Credit Scams: Part 1 – Credit Reports

by Guest Contributor · 6 comments

This is part one of a two part guest post from Debt Lead, who has a debt consolidation website by Kimberly Credit Counseling.

Newspapers, radio, TV and the Internet are filled with advertisements that offer to erase accurate negative information in your credit file. The credit repair scam artists who run these ads can’t deliver. Only time, a deliberate effort, and a plan to repay your bills will improve your credit history record. Part 1 is to help you understand credit reports so you can be an informed consumer, while part 2 looks at credit repair scams.

Credit Reports

Does your credit report accurately represent you? A recent study conducted by the Public Interest Research Group (PIRG) found over 70% of credit reports contain errors. Among the principal findings of the report were the following:

  • Twenty-nine percent (29%) of the credit reports contained serious errors that could result in the denial of credit.”
  • “Serious” errors included false delinquencies, public records or judgments that belonged to a stranger, or credit accounts that did not belong to the consumer
  • Seventy percent (70%) of the credit reports contained mistakes or errors of some kind, also including the following:
  • Forty-one percent (41%) of the credit reports contained incorrect personal demographic identifying information
  • Twenty percent (20%) of the credit reports were missing major credit cards, loans, mortgages, or other accounts that are critical to demonstrating consumer credit worthiness.

One of the first steps to credit repair is to understand credit reports. When applying for mortgages, home loans and refinances, one of the most important factors in determining whether or not you will be approved is your credit. This is true for other important factors as well, such as obtaining lower interest rate auto loans and credit cards so it is extremely important to have good credit.

If you have had credit issues in the past, or are currently in a situation that will affect your credit, be prepared to address these issues upfront when applying for a loan.

The mortgage industry has its own language when it comes to your credit report. Mortgage lenders get their name from the grading system they use. Items that determine your credit rating (A+ to D-) are payment history, amount of debt payments, bankruptcies, equity positions, and credit scores. Credit scores are also known as “FICO” scores, and are used by the mortgage industry to determine credit risk. The higher the credit score, the better the credit risks.

FICO stands for Fair Isaac Company, the company that created the original scoring system. Each credit bureau has its own unique system that allows them to offer a score based solely on the contents of the credit bureau’s data about an individual. A numerical score at one bureau is the equivalent of the same numerical score of another. For example, a score of 700 from Experian indicates the same creditworthiness as a score of 700 from Trans Union or Equifax. However, the calculations used to determine these scores are different for each bureau.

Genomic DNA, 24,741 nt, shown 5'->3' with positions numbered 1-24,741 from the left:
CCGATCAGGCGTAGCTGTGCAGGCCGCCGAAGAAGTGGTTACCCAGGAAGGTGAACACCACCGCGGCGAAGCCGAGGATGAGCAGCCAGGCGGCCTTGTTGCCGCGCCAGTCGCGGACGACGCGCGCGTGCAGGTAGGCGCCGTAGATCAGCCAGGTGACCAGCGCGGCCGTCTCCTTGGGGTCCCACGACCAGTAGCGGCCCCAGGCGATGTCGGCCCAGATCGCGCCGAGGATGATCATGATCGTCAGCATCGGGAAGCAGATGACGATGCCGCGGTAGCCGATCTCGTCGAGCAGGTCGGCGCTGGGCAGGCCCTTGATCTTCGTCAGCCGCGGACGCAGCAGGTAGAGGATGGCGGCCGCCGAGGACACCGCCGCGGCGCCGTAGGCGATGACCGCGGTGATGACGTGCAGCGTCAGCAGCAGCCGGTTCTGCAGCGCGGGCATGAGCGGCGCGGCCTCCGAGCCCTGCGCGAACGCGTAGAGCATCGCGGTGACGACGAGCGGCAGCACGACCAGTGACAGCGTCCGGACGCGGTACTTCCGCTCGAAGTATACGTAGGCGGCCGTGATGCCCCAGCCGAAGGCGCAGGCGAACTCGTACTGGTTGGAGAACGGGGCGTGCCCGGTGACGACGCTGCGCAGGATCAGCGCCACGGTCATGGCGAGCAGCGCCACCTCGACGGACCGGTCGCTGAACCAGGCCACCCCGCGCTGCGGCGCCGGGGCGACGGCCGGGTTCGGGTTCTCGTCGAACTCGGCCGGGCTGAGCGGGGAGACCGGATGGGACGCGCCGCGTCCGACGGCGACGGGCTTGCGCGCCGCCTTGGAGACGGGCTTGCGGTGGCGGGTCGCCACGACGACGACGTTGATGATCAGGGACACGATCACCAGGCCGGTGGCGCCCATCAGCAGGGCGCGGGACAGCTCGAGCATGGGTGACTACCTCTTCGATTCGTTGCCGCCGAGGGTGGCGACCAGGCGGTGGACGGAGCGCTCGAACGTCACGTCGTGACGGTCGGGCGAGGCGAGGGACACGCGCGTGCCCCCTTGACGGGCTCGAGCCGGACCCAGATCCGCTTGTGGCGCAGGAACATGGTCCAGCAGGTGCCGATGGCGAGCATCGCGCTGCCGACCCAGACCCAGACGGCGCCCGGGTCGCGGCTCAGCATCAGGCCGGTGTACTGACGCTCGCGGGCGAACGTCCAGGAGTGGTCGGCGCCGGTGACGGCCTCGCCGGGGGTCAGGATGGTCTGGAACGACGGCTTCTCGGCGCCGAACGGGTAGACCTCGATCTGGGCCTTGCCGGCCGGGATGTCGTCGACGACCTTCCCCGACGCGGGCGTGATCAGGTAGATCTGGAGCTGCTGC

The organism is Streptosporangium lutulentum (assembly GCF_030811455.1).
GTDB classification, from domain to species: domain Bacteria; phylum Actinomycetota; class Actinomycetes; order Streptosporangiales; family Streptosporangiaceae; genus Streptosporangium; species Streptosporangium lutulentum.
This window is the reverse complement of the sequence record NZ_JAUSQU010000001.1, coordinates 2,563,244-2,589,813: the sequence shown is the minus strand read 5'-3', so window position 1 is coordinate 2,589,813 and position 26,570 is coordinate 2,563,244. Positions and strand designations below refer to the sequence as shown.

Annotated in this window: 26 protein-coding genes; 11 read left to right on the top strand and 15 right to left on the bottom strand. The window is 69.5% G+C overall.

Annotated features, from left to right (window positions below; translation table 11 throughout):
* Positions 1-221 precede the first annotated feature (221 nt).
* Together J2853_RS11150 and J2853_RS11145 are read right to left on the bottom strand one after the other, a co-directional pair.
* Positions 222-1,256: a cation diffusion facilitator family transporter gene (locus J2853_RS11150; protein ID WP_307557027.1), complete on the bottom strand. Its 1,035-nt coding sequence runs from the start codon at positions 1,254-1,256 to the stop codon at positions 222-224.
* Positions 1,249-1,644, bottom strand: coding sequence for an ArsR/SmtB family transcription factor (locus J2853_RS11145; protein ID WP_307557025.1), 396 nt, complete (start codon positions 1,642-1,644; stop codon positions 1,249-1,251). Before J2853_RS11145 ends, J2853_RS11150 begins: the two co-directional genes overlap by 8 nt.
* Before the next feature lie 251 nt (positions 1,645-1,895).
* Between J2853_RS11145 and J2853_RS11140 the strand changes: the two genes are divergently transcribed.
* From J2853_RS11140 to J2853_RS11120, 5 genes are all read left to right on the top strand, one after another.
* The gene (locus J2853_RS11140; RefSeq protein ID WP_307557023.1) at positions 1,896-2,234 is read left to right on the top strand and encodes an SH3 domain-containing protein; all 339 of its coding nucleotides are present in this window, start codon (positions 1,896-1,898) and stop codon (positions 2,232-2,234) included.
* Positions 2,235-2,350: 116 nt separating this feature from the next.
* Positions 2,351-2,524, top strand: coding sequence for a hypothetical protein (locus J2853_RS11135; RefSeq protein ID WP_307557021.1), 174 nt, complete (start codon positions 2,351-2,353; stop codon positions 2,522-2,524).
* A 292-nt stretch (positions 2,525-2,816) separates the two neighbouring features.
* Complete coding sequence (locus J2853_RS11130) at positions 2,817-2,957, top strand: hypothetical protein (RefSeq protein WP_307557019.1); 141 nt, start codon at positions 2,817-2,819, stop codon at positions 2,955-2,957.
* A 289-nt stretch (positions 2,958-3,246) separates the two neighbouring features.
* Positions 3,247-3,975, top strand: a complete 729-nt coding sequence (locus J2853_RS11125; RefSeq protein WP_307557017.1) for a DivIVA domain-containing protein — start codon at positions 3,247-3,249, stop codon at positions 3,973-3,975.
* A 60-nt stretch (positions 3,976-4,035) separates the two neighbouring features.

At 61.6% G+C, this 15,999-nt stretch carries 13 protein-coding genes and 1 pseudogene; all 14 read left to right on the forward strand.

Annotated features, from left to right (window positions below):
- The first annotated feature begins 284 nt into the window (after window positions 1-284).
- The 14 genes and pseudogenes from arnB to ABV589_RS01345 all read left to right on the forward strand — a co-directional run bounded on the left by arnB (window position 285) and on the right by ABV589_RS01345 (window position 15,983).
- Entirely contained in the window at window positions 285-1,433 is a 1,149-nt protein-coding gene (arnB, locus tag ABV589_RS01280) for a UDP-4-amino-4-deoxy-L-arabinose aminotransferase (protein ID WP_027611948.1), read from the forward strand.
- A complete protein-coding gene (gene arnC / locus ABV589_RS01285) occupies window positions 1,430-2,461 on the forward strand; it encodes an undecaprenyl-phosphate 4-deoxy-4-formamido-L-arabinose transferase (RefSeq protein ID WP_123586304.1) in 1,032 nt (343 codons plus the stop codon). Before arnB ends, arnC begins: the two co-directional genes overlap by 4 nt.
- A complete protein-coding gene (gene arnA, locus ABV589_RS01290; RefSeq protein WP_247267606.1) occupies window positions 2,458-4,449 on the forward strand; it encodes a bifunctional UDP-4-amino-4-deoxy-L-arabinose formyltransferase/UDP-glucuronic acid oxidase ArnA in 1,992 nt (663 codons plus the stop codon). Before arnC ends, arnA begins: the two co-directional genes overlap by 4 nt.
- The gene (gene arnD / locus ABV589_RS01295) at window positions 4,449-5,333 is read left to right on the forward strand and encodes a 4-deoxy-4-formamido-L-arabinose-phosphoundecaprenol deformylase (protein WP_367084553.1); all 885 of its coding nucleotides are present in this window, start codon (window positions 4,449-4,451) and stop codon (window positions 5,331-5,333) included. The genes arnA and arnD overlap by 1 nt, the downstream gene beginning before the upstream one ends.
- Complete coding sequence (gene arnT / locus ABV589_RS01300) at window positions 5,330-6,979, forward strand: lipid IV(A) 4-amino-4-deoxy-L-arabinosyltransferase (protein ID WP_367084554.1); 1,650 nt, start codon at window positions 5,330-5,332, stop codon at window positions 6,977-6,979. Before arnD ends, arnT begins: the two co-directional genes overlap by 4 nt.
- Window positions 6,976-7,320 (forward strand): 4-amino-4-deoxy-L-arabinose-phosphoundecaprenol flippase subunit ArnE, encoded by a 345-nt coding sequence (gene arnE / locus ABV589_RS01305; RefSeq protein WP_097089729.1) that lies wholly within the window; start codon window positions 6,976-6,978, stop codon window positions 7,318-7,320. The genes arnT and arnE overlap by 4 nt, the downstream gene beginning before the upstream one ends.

FICO scores range from 375 to 900 points. A score of 650 or above indicates a very good credit history. However, lenders do not necessarily give the same value to a particular credit score, and they do not necessarily use credit scoring.

FICO scoring places a value on the types of accounts you hold, as well as your credit history. The formula that determines your scores, however, is not disclosed to the consumer.

The 5 most important factors to determining your credit score are:

  • Your payment history
  • The amount of outstanding debt you have compared to your credit limit
  • Your credit history
  • The types of credit you use
  • Negative information

Remember, FICO scores range from 375 to 900 points. A score of 650 or above indicates a very good credit history.

Money Saving Tip: An incredibly effective way to save more is to reduce your monthly Internet and TV costs. Click here for the current AT&T DSL and U-VERSE promotion codes and promos and see if you can save more money every month from now on.

{ read the comments below or add one }

  • John says:

    Financial Advice Sucks…

    I don’t know about Dave Ramsey, but his staff that takes questions and screens calls, are just that, “Screeners” and nothing more-for all you know, they might be a good fit as Screeners at the Hartsfield Airport in ATL.

    I called Dave Ramsey’s number, hoping to catch him and ask him a question. Capital One, with who I had a $200 (Two Hundred) limit credit card jacked up interest rates, added penalty etc. to finally bill me for $2,000 – (I called Dave’s show since a caller with a Capital One Credit card of $800 limit was being pursued for $8000 by Capital One.)

    My specific question related to the legality of the Creditor, Capital One, to re-age my account. In the Credit Report I received from Equifax in June 2008, the date of 1st delinquency reported by Capital One to Equifax was Jan 2002. When I checked my Equifax Credit Report in Jan 2009, I was horrified to notice that Capital One had, around Dec 2008, updated, by providing another date to Equifax, had caused the date of 1st delinquency in the Equifax Credit Report to change to July 2002.

    To the best of my understanding, as per the FCRA, the Creditor is not allowed to re-age the account, ie., the clock starts ticking from the date of the first delinquency, and this date cannot be changed by the Creditor.